There’s a common misconception among area residents that in order to receive the best possible cancer care, it’s necessary to travel to a major cancer center or university situated many miles away. But the truth of the matter is, world-class cancer care is available right here at home—a short drive from any point in the community—at The Toledo Clinic Cancer Centers (TTCCC).
Getting sick is a scary, life-changing event.
When we are first diagnosed with some ailment or chronic condition, we might be overwhelmed. We become anxious. It is scary: Will I be able to continue working, walk, or eat normal food? Will this illness cause pain? Is there a cure? Are there medicines that can help with the pain or even slow down the progression of the disease? Will I be able to afford the medicines and all the doctor appointments and medical procedures if I need them? All of this can be new to us, and we can experience a fear of all these unknowns.
The holidays are hectic and stressful for everyone, but for people coping with the loss of a loved one, the strain of the holiday season—a time when family togetherness and traditions are the focus—can seem overwhelming. Their emotional anguish can be especially poignant in that first holiday season after their loved one’s passing.
The holiday season is upon us. It’s a time when we are busy decorating, shopping, baking, and attending holiday functions. We have little time for anything extra in our day. We also have to deal with the potential for wintry weather. It is a special time of year and one that many of us enjoy—but it’s also a time when many of us tend to abandon our healthy habits. We don’t eat as healthy as we should, and we skip out on the exercise regime that we had been following. As a result, our stress level meter is in the red zone.
Seniors often go to considerable lengths to reduce the risk of falling inside the home—eliminating tripping hazards such as throw rugs and extension cords, installing grab bars in bathrooms and railings on stairs, applying a non-skid surface to the bathtub, and so on. Then, along comes Old Man Winter to turn all of Northwest Ohio and Southeast Michigan into one big slip-and-fall hazard. Area seniors who aren’t especially cautious and vigilant at this time of year can all too easily end up experiencing a painful—and potentially debilitating—fall on icy or snow-covered surfaces.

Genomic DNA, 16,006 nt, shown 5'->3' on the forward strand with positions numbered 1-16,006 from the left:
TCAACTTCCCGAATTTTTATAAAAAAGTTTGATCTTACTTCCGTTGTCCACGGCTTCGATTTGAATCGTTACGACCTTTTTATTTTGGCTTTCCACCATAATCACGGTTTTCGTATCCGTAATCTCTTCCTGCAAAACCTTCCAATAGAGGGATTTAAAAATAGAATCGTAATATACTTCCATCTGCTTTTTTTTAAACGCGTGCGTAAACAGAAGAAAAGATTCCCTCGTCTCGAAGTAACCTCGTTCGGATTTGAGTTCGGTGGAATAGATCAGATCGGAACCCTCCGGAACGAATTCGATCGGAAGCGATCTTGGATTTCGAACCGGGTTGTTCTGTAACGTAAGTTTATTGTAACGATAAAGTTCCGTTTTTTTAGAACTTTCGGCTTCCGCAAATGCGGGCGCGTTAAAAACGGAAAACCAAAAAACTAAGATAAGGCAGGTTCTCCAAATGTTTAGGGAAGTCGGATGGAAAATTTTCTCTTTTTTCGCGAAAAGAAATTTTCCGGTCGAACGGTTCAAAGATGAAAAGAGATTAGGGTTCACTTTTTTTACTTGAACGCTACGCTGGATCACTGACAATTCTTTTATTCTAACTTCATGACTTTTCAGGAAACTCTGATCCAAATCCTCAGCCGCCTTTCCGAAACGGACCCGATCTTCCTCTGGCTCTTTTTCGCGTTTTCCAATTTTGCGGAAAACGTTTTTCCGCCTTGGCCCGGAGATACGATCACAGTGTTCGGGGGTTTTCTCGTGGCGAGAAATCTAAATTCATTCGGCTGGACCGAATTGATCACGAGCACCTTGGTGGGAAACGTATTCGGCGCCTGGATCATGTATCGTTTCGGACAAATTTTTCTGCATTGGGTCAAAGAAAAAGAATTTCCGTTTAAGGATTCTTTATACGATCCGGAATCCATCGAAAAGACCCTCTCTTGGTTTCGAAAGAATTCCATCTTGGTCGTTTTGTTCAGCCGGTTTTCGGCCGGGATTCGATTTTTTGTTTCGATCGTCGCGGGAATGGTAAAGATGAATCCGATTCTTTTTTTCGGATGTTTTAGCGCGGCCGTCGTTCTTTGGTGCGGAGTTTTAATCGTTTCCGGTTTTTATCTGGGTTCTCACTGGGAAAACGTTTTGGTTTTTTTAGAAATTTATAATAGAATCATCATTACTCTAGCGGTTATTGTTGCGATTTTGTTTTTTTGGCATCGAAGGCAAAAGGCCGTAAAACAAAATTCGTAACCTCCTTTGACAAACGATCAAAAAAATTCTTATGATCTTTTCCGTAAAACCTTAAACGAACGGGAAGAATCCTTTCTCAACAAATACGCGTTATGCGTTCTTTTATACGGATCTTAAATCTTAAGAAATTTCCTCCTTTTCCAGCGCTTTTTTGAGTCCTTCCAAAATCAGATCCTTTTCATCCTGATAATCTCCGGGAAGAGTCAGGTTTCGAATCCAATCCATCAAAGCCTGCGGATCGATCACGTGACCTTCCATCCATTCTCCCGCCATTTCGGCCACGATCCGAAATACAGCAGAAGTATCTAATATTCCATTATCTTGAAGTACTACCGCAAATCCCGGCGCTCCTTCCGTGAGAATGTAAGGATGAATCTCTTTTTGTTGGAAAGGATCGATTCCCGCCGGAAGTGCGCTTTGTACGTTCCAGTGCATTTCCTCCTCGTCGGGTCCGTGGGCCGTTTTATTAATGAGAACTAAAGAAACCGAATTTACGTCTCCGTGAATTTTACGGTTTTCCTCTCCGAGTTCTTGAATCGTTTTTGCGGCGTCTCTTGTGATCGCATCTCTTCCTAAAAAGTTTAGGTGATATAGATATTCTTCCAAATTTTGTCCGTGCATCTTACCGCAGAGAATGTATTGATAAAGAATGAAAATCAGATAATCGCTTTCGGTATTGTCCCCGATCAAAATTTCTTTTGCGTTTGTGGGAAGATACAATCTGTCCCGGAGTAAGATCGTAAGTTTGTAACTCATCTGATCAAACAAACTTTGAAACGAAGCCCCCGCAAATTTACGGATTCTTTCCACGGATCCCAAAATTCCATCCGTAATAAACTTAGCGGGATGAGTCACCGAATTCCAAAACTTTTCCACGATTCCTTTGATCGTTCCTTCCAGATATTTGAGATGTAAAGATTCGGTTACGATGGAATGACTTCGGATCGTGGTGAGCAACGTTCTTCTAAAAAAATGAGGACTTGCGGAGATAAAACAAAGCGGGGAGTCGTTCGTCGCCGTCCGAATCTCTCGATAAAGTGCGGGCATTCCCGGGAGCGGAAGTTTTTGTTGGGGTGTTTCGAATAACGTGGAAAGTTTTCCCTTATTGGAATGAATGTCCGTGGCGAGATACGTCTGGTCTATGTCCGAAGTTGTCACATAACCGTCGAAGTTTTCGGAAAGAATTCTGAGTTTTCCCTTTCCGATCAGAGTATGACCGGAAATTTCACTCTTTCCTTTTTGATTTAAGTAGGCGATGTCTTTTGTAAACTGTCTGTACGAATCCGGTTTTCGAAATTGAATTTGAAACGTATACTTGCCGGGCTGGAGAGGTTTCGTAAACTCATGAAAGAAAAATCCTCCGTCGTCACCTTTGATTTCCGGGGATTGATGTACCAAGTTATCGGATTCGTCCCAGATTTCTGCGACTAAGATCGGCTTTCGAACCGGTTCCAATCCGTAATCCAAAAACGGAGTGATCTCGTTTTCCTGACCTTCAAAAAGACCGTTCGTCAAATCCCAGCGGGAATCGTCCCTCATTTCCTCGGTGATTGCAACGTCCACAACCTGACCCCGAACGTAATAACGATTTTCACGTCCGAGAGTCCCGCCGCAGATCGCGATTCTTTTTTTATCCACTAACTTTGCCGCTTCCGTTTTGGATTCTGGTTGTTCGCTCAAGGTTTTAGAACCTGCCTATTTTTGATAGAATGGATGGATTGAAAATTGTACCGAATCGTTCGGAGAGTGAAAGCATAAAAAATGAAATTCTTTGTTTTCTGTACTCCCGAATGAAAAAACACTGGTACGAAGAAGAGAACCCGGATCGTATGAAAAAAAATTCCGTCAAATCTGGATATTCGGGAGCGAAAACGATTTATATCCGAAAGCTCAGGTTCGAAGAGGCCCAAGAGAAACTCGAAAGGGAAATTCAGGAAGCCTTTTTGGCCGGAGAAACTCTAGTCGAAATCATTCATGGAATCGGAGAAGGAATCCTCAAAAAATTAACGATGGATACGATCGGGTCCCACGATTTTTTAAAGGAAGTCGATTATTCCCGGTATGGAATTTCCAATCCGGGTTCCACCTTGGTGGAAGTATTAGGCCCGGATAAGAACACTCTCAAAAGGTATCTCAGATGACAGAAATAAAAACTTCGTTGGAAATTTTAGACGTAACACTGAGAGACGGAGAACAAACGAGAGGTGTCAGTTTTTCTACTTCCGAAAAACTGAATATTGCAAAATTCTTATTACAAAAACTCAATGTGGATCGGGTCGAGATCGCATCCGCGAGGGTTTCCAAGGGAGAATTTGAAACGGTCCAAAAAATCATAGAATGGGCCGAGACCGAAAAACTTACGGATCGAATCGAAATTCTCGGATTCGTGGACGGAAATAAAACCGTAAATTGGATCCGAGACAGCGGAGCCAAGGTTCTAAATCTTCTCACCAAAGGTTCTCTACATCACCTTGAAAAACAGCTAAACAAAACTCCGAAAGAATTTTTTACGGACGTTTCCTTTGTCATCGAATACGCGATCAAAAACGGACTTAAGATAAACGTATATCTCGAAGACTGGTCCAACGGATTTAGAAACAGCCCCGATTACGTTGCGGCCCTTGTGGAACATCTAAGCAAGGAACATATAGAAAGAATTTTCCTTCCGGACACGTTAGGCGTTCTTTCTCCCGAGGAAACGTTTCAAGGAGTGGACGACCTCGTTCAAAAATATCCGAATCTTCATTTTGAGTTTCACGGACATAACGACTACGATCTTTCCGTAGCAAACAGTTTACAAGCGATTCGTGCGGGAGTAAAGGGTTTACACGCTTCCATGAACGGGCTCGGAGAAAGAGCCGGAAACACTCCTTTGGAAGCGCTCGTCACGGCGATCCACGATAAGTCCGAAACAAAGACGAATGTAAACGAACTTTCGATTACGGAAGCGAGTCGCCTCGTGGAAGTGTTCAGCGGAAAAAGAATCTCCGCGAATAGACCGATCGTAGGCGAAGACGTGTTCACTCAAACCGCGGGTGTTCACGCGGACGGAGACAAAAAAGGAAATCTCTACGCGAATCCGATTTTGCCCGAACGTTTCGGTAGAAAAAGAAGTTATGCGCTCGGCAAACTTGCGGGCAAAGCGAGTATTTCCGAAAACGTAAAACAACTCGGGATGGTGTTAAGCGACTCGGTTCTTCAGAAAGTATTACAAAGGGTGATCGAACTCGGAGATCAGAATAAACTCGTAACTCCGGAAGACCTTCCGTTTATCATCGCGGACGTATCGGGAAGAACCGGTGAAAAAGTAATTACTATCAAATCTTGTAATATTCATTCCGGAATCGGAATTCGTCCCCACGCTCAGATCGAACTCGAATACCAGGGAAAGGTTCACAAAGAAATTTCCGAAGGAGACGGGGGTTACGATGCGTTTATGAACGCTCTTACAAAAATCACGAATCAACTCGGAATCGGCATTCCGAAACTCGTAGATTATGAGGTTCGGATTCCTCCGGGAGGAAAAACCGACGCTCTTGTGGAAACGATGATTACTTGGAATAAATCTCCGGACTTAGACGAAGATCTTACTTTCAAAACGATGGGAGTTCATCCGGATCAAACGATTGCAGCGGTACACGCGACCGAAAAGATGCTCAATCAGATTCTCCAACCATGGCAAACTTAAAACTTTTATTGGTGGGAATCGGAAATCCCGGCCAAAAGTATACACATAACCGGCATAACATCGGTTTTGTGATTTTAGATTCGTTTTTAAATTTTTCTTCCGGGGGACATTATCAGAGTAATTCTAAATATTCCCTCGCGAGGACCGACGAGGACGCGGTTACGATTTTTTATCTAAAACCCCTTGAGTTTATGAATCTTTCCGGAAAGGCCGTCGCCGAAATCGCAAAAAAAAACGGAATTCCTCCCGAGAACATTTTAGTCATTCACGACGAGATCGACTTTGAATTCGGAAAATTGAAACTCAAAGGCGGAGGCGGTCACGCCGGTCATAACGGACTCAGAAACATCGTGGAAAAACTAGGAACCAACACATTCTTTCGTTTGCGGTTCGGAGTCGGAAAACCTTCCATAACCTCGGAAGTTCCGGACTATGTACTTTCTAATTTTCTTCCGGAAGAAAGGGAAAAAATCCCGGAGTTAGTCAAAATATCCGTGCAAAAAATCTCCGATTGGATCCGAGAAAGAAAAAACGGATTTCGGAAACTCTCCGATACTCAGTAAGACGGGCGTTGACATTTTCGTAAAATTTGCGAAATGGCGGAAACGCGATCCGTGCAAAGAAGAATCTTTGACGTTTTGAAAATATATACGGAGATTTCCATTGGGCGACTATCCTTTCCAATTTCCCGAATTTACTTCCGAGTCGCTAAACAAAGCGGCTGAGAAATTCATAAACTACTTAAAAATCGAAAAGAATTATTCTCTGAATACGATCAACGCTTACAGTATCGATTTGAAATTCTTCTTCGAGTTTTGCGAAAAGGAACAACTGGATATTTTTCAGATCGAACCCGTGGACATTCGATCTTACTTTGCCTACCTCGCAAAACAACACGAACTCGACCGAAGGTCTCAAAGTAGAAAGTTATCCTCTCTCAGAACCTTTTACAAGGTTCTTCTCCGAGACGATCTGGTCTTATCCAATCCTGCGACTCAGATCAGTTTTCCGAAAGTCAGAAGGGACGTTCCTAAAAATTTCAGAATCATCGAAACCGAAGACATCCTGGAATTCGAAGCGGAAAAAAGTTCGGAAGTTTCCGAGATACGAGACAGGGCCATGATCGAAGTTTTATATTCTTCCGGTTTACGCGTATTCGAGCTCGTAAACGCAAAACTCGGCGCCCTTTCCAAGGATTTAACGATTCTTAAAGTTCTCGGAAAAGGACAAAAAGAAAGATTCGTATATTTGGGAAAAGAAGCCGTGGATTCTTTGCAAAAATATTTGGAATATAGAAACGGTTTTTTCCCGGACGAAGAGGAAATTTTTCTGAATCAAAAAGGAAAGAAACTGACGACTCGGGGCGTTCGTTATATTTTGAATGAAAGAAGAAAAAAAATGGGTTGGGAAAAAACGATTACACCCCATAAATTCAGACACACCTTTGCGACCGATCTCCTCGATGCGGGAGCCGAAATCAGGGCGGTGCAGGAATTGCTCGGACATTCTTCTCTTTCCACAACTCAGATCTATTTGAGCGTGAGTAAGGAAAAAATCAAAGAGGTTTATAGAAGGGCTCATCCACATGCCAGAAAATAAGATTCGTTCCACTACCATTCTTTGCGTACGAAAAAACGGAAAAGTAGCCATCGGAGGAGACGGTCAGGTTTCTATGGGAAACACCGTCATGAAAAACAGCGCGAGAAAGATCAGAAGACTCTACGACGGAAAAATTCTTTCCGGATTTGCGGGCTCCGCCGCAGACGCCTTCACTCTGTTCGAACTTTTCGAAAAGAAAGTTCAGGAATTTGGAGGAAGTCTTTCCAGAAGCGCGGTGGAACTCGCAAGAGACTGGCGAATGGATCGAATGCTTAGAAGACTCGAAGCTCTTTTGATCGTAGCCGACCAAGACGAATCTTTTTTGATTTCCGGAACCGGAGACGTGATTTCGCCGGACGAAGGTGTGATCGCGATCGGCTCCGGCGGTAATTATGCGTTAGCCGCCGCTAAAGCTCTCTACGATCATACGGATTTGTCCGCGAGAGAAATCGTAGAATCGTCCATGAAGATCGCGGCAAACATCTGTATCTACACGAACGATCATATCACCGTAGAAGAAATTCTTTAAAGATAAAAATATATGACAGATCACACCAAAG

Every winter, snow shoveling causes more than its share of injuries, ranging from strained or pulled muscles to thrown-out backs. Also, after a heavy snowfall, it’s not unusual to hear news reports of people who suffer heart attacks—sometimes fatal—while shoveling. These avoidable injuries and tragedies occur because it’s easy to underestimate how the sudden, intense exertion of snow shoveling taxes the body—especially when that body has been otherwise sedentary for most of the year.
For cancer patients, the journey from diagnosis and treatment through the “new normal” of survivorship can seem overwhelming. Along the way, they must learn to understand their diagnosis and treatment options, coordinate visits with multiple specialists, find out how and where to access supportive resources in the community, as well as make critical decisions impacting their care and quality of life—all while coping with the symptoms and side effects of their cancer and treatment regimen.
In autumn, as natural sunlight levels begin to decline and colder temperatures prompt us to spend more time indoors, it’s not unusual to experience a change in our mood and energy level. For most of us, this change is relatively mild and manageable. However, for individuals with seasonal depression, or “the winter blues,” that seasonal shift can be severe enough to significantly impact their ability to function and quality of life.